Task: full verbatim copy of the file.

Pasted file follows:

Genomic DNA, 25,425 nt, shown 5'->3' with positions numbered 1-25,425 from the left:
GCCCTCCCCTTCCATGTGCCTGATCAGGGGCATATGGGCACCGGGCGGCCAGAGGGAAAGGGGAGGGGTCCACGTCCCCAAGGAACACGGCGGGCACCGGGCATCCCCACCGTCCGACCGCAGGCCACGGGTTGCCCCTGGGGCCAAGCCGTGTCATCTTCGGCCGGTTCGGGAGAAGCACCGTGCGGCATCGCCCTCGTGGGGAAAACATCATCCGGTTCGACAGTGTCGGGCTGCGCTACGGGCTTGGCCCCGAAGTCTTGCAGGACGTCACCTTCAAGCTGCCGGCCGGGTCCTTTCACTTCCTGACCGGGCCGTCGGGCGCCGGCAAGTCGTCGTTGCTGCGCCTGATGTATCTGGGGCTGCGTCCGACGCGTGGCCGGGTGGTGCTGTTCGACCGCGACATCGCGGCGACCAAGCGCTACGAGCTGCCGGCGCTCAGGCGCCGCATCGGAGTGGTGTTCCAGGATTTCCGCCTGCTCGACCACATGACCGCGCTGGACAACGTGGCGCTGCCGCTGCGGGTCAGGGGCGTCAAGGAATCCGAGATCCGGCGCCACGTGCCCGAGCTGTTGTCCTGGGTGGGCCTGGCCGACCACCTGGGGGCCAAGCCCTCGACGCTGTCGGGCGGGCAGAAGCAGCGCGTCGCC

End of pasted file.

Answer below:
Genomic DNA, 25,425 nt, shown 5'->3' with positions numbered 1-25,425 from the left:
GCCCTCCCCTTCCATGTGCCTGATCAGGGGCATATGGGCACCGGGCGGCCAGAGGGAAAGGGGAGGGGTCCACGTCCCCAAGGAACACGGCGGGCACCGGGCATCCCCACCGTCCGACCGCAGGCCACGGGTTGCCCCTGGGGCCAAGCCGTGTCATCTTCGGCCGGTTCGGGAGAAGCACCGTGCGGCATCGCCCTCGTGGGGAAAACATCATCCGGTTCGACAGTGTCGGGCTGCGCTACGGGCTTGGCCCCGAAGTCTTGCAGGACGTCACCTTCAAGCTGCCGGCCGGGTCCTTTCACTTCCTGACCGGGCCGTCGGGCGCCGGCAAGTCGTCGTTGCTGCGCCTGATGTATCTGGGGCTGCGTCCGACGCGTGGCCGGGTGGTGCTGTTCGACCGCGACATCGCGGCGACCAAGCGCTACGAGCTGCCGGCGCTCAGGCGCCGCATCGGAGTGGTGTTCCAGGATTTCCGCCTGCTCGACCACATGACCGCGCTGGACAACGTGGCGCTGCCGCTGCGGGTCAGGGGCGTCAAGGAATCCGAGATCCGGCGCCACGTGCCCGAGCTGTTGTCCTGGGTGGGCCTGGCCGACCACCTGGGGGCCAAGCCCTCGACGCTGTCGGGCGGGCAGAAGCAGCGCGTCGCC